Physicists studying high-temperature superconductors are seeing quantum waves, and if they've interpreted the undulations correctly, a much-debated theory of how these materials work might be washed up.
According to the "stripes" theory, electric charges within copper-and-oxygen-based superconductors collect in long lines, and pairs of charges then glide along these stripes unhindered. But now a team of physicists led by J. C. Séamus Davis of the University of California (UC), Berkeley, suggests that stripes might be an illusion. By examining bismuth strontium calcium copper oxide (BSCCO), they show how stripes might be a subtle effect of overlapping quantum waves of electric charge.
As reported online 25 July by Science, Davis and colleagues studied the surface of a single crystal of BSCCO with a tiny, fingerlike electrical probe called a scanning tunneling microscope (STM). As they slowly moved the probe across the surface, the current between the tip and the material rose and fell in ripples--a pattern that other researchers had ascribed to stripes of charge lying just beneath the surface of the material. But going beyond the earlier studies, the UC Berkeley researchers found that as they varied the voltage between tip and surface, the spacing of the ripples changed. That shouldn't happen if stripes were causing the ripples, they argue. Moreover, Davis and colleagues found that the spacing varied just as it would if the ripples sprang from a quantum wave of electrical charge, reflecting off an imperfection in the crystal and then interfering with itself to produce peaks and valleys. The new data don't rule out stripes entirely, Davis says, but stripes aren't needed to explain the observed undulations.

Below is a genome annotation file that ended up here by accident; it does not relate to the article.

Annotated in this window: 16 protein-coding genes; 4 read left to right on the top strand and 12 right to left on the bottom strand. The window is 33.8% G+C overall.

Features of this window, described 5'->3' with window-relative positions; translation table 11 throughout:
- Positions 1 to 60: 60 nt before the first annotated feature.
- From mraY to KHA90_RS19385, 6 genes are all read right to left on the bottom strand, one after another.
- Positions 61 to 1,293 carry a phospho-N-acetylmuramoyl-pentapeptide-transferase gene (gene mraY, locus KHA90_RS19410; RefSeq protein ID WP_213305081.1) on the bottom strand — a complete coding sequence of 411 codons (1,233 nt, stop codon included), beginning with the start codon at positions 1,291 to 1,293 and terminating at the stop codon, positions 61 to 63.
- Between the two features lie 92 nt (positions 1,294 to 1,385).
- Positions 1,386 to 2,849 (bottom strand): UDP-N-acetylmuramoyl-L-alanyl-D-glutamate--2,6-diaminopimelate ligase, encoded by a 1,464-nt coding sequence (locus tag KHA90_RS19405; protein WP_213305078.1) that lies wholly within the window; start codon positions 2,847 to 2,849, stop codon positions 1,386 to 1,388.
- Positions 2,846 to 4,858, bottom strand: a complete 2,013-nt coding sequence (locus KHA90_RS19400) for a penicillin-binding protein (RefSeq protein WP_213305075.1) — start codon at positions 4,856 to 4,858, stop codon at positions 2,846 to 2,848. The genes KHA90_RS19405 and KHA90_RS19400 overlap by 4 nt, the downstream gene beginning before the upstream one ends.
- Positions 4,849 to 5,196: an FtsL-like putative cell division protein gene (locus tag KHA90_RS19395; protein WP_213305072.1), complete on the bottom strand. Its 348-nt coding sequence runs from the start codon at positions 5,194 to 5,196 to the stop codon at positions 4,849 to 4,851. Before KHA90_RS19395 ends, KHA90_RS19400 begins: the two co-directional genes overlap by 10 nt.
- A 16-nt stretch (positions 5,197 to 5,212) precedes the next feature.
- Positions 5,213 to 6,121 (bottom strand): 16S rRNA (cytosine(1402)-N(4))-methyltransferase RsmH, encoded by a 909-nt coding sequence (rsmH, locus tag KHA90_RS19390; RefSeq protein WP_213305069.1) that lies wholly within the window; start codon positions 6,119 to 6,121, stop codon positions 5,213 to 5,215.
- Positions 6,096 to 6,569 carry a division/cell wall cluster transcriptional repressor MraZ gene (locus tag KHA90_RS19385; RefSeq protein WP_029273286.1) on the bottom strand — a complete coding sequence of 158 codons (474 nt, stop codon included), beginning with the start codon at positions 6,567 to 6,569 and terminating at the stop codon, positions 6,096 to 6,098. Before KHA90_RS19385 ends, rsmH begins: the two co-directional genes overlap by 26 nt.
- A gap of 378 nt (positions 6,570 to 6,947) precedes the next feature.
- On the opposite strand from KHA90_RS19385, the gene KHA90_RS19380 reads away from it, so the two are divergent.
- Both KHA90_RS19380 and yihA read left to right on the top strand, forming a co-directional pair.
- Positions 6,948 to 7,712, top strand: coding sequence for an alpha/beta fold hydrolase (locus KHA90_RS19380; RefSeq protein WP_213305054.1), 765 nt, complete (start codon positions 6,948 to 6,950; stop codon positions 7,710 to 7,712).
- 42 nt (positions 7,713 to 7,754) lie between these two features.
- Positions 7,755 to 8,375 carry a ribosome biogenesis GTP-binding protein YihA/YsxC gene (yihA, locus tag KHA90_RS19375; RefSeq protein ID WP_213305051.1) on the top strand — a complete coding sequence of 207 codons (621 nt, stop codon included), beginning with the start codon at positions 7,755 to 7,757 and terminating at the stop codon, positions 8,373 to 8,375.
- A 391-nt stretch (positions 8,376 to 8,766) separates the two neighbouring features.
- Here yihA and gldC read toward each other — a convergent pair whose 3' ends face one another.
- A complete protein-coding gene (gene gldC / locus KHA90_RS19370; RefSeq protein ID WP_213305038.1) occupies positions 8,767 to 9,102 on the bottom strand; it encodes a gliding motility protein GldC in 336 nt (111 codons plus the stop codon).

Yet some researchers argue that the UC Berkeley group overlooked the stripes in its own data. The STM readings also show small signs of ripples whose spacing does not change with voltage, says Aharon Kapitulnik, a physicist at Stanford University in Palo Alto, California, who previously studied BSCCO with an STM and says he saw stripes. In plots where Davis and colleagues see only one peak that moves as the voltage changes, he sees a second that doesn't (see figure). "It's in their own data," Kapitulnik says.